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ADF submits brief on behalf of House Judiciary Committee Chairman to protect marriage from latest legal assaults

DOJ refuses to vigorously defend federal Defense of Marriage Act in 1st Circuit, ADF steps in
“Just Who do We Think We Are?”

BOSTON — Alliance Defense Fund attorneys submitted a friend-of-the-court brief Thursday with the U.S. Court of Appeals for the 1st Circuit on behalf of House Judiciary Committee Chairman Lamar Smith (R-Texas) in support of the federal Defense of Marriage Act (DOMA). The Commonwealth of Massachusetts and the group Gay and Lesbian Advocates and Defenders have waged separate lawsuits challenging the federal protection of marriage as between one man and one woman.

“We need to focus on strengthening marriage, not changing it forever,” said ADF Senior Counsel Brian Raum. “The government is involved in protecting marriage, the union of one man and one woman, because it’s the government’s business to promote the best possible family environments. That’s why members of Congress and the American people they represent overwhelmingly support DOMA.  Unfortunately, the U.S. Department of Justice has chosen not to defend DOMA based on the well-established rationales that Congress cited when it passed the law.”

Last July, Judge Joseph L. Tauro of the U.S. District Court for the District of Massachusetts ruled in Gill v. Office of Personnel Management, that DOMA was unconstitutional because it denied same-sex couples federal spousal benefits. Judge Tauro ruled on the same day in Commonwealth of Massachusetts v. U.S. Department of Health and Human Services, that DOMA was also unconstitutional because the government can’t deny Massachusetts particular funding for same-sex couples “married” within the commonwealth.   

“Filing this brief on behalf of House Judiciary Committee Chairman Lamar Smith should send a strong message to the First Circuit that Congress and the American citizens recognize society’s ‘deep and abiding interest in encouraging responsible procreation and child rearing,’ which DOMA was enacted to uphold,” said ADF Legal Counsel Dale Schowengerdt. “Every appellate court in the country to address this question has held that the definition of marriage as a union between a man and a woman does not violate the federal constitution. We are hopeful that the First Circuit will do the same.”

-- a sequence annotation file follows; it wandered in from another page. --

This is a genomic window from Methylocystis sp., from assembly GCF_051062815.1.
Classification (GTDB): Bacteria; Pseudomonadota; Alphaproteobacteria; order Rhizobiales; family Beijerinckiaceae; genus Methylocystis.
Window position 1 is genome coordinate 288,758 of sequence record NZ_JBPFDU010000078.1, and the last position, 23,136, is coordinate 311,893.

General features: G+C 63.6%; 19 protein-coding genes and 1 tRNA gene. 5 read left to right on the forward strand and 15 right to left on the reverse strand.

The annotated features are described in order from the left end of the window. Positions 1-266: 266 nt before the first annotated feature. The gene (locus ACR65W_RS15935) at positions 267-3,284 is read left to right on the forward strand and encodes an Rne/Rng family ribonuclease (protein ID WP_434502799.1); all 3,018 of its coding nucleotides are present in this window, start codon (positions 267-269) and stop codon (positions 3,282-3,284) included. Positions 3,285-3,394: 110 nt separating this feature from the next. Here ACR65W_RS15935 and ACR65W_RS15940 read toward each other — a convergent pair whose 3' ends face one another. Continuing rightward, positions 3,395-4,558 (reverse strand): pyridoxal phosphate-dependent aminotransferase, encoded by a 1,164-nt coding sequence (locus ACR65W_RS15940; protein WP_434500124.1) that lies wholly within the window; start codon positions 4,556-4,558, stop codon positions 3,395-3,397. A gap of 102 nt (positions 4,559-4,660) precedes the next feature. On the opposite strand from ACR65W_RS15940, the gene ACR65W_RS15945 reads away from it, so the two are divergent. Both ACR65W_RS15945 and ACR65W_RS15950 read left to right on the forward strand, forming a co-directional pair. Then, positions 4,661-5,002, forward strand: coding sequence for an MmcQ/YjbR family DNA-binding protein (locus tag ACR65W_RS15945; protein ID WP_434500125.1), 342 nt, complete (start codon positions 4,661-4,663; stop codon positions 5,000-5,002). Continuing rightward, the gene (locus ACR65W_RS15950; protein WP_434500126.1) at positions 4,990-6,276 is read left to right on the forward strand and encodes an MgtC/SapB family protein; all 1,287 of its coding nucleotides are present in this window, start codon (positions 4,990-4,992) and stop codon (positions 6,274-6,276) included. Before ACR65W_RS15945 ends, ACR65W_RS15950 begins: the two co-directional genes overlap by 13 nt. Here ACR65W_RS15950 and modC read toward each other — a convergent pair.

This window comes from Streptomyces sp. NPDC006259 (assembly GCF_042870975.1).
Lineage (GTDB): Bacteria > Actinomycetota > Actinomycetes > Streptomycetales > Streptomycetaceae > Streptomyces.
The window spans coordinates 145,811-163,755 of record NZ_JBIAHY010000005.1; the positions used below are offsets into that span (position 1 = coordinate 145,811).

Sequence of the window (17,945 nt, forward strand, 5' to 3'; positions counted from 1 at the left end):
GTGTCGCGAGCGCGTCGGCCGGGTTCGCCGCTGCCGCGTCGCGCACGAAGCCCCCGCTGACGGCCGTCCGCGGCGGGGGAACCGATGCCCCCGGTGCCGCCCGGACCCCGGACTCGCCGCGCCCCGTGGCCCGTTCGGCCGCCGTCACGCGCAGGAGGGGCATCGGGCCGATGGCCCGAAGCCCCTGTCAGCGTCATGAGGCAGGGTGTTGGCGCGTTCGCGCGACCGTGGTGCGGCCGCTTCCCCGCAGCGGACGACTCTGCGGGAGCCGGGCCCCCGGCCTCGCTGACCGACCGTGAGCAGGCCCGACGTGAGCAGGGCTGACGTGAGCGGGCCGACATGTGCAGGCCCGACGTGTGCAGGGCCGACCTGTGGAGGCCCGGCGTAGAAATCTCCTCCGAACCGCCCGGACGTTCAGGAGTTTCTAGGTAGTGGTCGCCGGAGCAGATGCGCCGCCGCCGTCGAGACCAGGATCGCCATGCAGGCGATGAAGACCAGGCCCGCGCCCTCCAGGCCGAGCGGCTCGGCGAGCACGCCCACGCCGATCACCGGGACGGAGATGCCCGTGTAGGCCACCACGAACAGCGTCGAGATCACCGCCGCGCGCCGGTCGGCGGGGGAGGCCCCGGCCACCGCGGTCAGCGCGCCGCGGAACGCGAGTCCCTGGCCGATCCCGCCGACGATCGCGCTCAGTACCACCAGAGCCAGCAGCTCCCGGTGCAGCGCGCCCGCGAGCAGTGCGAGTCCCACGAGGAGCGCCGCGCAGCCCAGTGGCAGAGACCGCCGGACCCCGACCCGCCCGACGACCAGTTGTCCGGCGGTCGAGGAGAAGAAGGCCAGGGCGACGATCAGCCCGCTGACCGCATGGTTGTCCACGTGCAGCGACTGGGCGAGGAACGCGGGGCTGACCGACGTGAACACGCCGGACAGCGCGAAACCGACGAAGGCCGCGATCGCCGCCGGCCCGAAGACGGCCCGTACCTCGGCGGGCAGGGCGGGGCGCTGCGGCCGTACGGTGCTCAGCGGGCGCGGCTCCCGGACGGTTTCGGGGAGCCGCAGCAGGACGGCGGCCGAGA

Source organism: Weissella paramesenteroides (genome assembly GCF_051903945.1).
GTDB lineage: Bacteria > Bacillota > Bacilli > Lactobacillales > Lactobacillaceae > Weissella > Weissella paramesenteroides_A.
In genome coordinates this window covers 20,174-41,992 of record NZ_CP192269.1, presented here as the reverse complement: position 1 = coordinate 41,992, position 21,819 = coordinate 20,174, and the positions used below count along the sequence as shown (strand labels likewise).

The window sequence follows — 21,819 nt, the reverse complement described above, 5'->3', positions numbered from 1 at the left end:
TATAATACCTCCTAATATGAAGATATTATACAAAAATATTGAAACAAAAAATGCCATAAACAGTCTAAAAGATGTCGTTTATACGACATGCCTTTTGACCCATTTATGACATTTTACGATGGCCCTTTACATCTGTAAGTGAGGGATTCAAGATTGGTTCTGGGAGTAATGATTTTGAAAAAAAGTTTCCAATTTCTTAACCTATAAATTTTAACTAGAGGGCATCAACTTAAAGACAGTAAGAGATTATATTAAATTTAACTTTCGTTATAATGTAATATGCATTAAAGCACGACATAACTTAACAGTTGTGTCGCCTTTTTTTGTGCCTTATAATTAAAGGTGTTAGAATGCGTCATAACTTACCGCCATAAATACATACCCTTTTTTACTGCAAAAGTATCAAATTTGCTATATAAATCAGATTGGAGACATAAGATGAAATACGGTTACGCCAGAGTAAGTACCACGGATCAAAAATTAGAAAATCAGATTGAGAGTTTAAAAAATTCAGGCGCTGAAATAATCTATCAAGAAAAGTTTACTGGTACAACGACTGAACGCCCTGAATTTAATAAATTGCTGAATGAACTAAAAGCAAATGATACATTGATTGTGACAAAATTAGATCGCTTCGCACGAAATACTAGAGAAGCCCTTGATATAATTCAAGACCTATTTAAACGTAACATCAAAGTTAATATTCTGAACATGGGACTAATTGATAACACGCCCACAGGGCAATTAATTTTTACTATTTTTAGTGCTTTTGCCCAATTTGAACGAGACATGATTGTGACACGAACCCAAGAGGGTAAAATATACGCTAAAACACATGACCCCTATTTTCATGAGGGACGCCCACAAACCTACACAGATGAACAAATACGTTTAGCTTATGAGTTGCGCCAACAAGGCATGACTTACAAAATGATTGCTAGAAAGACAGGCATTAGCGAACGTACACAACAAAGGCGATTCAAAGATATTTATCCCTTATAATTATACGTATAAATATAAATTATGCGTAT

ADF asserts that the brief was filed to provide an adequate defense of the law because the U.S. Department of Justice has disavowed Congress’s rationales for passing DOMA--rationales that the DOJ had successfully used to defend DOMA under previous administrations.  Last October, ADF attorneys filed a motion to intervene in both suits on behalf of Congressman Smith. However, after the DOJ appealed, ADF withdrew its motion so that Smith could defend the law through a friend-of-the-court brief filed with the 1st Circuit.

The federal DOMA passed in 1996 by an overwhelming majority of 342–67 in the House and 85–14 in the Senate and was then signed by President Bill Clinton. Forty-five states also have laws defining marriage as the union of a man and a woman. Voters in all 30 states that have sought to affirm marriage as one man and one woman in their state constitutions have overwhelmingly done so. 

  • Pronunciation guide: Raum (RAHM’), Schowengerdt (SHOW’-in-gurt)


ADF is a legal alliance of Christian attorneys and like-minded organizations defending the right of people to freely live out their faith. Launched in 1994, ADF employs a unique combination of strategy, training, funding, and litigation to protect and preserve religious liberty, the sanctity of life, marriage, and the family.